A Dotted Line

Henry Vauban

The forest is tangled with ribbons of all colors, unraveled just off hiking paths. They lead to wilting bodies hanging from sturdy branches like overripe fruit. Imagine a ribbon hiker stopping to carve her lover’s name in tree bark, writing the words which will be her last, drenched in fate to decompose with the leaves, baby blue ribbon following her to the place where she will officially give up. We call them notes for the Gods and wonder what could have been so bad as we collect corpses and detritus. We cut them down with tree pruners and they collapse in piles to be driven out in wheelbarrows at the end of our shift.

The loved ones lean on rear bumpers smoking cigarettes, swilling bottom shelf whiskey out of hipflasks, waiting for confirmation like lovelorn tailgaters for a team that has never won. Except when there aren’t any loved ones. Today she is rotting bones in our wheelbarrow for no one. Today she will go in a trash bag marked with the date and we will go home to the things and people that divide our attentions. She will just be in that bag. We keep cigarettes and whiskey in our cars for such occasions. We stand in for the loved ones missing, the loved ones who never were. We stand in for communal feeling, trying our best to close the circle left open for desperate souls to escape, with a dotted line.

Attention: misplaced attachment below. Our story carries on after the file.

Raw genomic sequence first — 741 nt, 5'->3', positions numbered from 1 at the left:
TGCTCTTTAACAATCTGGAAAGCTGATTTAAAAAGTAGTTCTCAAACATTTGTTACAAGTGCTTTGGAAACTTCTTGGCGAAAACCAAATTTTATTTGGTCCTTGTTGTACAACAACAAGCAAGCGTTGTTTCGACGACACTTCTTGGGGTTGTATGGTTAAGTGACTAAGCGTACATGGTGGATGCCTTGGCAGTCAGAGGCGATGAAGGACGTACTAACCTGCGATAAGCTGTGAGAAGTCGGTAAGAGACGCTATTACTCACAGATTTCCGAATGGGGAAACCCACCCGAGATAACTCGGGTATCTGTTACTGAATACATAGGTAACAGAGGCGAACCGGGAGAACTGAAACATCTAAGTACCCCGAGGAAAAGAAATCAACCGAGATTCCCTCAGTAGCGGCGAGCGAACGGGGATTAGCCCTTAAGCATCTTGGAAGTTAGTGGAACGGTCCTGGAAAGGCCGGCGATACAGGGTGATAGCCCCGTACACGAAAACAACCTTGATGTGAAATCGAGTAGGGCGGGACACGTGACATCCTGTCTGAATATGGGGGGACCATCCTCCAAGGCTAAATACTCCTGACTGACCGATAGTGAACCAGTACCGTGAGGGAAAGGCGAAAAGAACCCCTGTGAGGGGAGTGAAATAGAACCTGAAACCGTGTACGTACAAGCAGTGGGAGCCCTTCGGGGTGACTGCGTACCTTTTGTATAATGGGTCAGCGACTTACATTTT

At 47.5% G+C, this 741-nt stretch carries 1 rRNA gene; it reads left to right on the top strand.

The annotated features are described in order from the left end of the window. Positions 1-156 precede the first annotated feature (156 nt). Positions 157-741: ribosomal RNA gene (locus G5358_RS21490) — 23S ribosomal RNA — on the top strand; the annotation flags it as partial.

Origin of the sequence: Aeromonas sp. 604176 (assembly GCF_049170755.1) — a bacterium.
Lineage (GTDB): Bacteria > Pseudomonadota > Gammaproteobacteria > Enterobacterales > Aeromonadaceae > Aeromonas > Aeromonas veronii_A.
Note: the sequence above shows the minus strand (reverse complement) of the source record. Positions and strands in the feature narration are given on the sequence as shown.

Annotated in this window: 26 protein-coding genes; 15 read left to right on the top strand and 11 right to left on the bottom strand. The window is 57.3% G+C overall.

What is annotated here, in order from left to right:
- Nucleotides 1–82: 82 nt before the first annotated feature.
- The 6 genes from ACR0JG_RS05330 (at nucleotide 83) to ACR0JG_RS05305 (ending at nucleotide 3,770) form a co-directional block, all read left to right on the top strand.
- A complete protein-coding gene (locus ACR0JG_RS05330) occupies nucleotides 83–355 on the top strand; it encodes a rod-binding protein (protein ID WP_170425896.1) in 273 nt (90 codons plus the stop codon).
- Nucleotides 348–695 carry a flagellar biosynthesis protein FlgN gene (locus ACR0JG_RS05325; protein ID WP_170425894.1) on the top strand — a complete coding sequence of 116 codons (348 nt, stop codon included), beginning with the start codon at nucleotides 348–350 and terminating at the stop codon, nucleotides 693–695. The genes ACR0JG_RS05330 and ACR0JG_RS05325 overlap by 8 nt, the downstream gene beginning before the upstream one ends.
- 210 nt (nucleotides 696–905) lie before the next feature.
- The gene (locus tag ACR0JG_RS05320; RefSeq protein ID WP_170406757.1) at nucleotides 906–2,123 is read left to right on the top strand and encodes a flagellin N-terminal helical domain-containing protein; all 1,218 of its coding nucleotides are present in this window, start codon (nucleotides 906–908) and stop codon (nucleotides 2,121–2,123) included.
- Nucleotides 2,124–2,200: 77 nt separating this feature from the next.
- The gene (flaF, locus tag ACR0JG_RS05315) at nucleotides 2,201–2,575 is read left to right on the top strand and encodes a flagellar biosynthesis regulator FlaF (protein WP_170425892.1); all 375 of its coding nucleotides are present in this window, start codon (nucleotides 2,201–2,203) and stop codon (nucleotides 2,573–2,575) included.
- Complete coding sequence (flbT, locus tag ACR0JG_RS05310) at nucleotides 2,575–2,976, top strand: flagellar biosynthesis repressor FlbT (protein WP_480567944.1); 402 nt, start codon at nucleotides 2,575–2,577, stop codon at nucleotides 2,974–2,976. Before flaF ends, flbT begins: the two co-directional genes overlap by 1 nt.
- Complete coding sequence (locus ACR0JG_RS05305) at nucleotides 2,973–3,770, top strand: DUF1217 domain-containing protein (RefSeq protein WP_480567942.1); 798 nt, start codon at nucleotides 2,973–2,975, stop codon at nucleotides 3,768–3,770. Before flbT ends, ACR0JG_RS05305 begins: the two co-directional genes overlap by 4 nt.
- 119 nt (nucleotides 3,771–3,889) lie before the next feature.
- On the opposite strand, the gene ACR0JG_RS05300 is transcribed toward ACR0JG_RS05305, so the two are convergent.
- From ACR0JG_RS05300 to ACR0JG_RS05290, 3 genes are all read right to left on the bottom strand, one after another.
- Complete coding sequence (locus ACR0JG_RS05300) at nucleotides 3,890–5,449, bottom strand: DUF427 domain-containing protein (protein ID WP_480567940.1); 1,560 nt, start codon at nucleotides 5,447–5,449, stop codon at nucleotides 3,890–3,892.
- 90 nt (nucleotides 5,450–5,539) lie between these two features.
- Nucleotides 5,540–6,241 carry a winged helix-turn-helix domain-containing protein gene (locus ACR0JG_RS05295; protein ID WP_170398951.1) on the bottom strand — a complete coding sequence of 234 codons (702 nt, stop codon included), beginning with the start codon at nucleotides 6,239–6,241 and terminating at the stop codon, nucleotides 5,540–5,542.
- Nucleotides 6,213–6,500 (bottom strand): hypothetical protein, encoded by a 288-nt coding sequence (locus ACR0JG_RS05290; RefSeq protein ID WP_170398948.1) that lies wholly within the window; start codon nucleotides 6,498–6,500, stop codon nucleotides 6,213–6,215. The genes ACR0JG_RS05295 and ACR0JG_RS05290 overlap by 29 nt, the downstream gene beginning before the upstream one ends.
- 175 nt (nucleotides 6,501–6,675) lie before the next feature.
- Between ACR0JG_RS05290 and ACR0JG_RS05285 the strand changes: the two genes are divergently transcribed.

Henry Vauban writes in the Black Forest. His work is featured at places like Gone Lawn, Necessary Fiction, and Short Fast and Deadly. He blogs at Vauban Inc.